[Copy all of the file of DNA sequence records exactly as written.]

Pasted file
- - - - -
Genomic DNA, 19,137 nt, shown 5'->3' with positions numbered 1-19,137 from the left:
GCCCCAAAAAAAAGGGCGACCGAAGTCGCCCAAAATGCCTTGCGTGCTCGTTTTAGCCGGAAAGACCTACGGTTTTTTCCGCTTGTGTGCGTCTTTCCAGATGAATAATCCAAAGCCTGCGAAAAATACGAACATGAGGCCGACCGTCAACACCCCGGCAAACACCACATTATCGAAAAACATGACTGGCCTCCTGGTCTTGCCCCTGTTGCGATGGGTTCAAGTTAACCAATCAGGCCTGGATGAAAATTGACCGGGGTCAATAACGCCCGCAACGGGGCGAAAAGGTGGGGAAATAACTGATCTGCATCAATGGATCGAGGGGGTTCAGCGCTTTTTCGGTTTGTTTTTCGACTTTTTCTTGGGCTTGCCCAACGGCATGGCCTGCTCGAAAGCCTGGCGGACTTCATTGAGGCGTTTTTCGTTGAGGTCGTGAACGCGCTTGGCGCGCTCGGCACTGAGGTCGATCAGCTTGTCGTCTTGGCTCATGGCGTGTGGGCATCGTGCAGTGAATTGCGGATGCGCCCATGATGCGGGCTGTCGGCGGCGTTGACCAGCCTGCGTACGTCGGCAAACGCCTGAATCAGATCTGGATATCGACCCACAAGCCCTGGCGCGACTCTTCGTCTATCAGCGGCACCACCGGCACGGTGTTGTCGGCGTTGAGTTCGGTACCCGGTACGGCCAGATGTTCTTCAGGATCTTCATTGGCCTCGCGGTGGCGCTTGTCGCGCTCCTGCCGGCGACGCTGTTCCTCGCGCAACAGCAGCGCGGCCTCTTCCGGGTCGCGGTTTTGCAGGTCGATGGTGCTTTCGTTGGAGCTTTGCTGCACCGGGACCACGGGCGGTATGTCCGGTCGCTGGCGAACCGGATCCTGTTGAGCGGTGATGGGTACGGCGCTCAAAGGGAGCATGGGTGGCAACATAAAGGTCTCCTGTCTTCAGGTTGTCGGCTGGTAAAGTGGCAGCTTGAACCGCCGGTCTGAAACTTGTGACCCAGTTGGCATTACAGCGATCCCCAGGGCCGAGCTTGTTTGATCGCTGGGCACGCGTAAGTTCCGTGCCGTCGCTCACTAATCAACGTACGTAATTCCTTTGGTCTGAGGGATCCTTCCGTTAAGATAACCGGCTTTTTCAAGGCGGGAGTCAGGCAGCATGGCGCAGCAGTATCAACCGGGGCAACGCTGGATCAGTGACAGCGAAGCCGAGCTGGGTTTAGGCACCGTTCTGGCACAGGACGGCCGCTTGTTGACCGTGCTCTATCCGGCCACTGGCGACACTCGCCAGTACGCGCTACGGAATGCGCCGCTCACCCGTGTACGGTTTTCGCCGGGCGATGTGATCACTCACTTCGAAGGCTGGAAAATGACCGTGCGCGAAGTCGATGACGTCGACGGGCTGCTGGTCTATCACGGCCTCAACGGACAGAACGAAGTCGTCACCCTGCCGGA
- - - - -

Genomic DNA, 19,137 nt, shown 5'->3' with positions numbered 1-19,137 from the left:
GCCCCAAAAAAAAGGGCGACCGAAGTCGCCCAAAATGCCTTGCGTGCTCGTTTTAGCCGGAAAGACCTACGGTTTTTTCCGCTTGTGTGCGTCTTTCCAGATGAATAATCCAAAGCCTGCGAAAAATACGAACATGAGGCCGACCGTCAACACCCCGGCAAACACCACATTATCGAAAAACATGACTGGCCTCCTGGTCTTGCCCCTGTTGCGATGGGTTCAAGTTAACCAATCAGGCCTGGATGAAAATTGACCGGGGTCAATAACGCCCGCAACGGGGCGAAAAGGTGGGGAAATAACTGATCTGCATCAATGGATCGAGGGGGTTCAGCGCTTTTTCGGTTTGTTTTTCGACTTTTTCTTGGGCTTGCCCAACGGCATGGCCTGCTCGAAAGCCTGGCGGACTTCATTGAGGCGTTTTTCGTTGAGGTCGTGAACGCGCTTGGCGCGCTCGGCACTGAGGTCGATCAGCTTGTCGTCTTGGCTCATGGCGTGTGGGCATCGTGCAGTGAATTGCGGATGCGCCCATGATGCGGGCTGTCGGCGGCGTTGACCAGCCTGCGTACGTCGGCAAACGCCTGAATCAGATCTGGATATCGACCCACAAGCCCTGGCGCGACTCTTCGTCTATCAGCGGCACCACCGGCACGGTGTTGTCGGCGTTGAGTTCGGTACCCGGTACGGCCAGATGTTCTTCAGGATCTTCATTGGCCTCGCGGTGGCGCTTGTCGCGCTCCTGCCGGCGACGCTGTTCCTCGCGCAACAGCAGCGCGGCCTCTTCCGGGTCGCGGTTTTGCAGGTCGATGGTGCTTTCGTTGGAGCTTTGCTGCACCGGGACCACGGGCGGTATGTCCGGTCGCTGGCGAACCGGATCCTGTTGAGCGGTGATGGGTACGGCGCTCAAAGGGAGCATGGGTGGCAACATAAAGGTCTCCTGTCTTCAGGTTGTCGGCTGGTAAAGTGGCAGCTTGAACCGCCGGTCTGAAACTTGTGACCCAGTTGGCATTACAGCGATCCCCAGGGCCGAGCTTGTTTGATCGCTGGGCACGCGTAAGTTCCGTGCCGTCGCTCACTAATCAACGTACGTAATTCCTTTGGTCTGAGGGATCCTTCCGTTAAGATAACCGGCTTTTTCAAGGCGGGAGTCAGGCAGCATGGCGCAGCAGTATCAACCGGGGCAACGCTGGATCAGTGACAGCGAAGCCGAGCTGGGTTTAGGCACCGTTCTGGCACAGGACGGCCGCTTGTTGACCGTGCTCTATCCGGCCACTGGCGACACTCGCCAGTACGCGCTACGGAATGCGCCGCTCACCCGTGTACGGTTTTCGCCGGGCGATGTGATCACTCACTTCGAAGGCTGGAAAATGACCGTGCGCGAAGTCGATGACGTCGACGGGCTGCTGGTCTATCACGGCCTCAACGGACAGAACGAAGTCGTCACCCTGCCGGA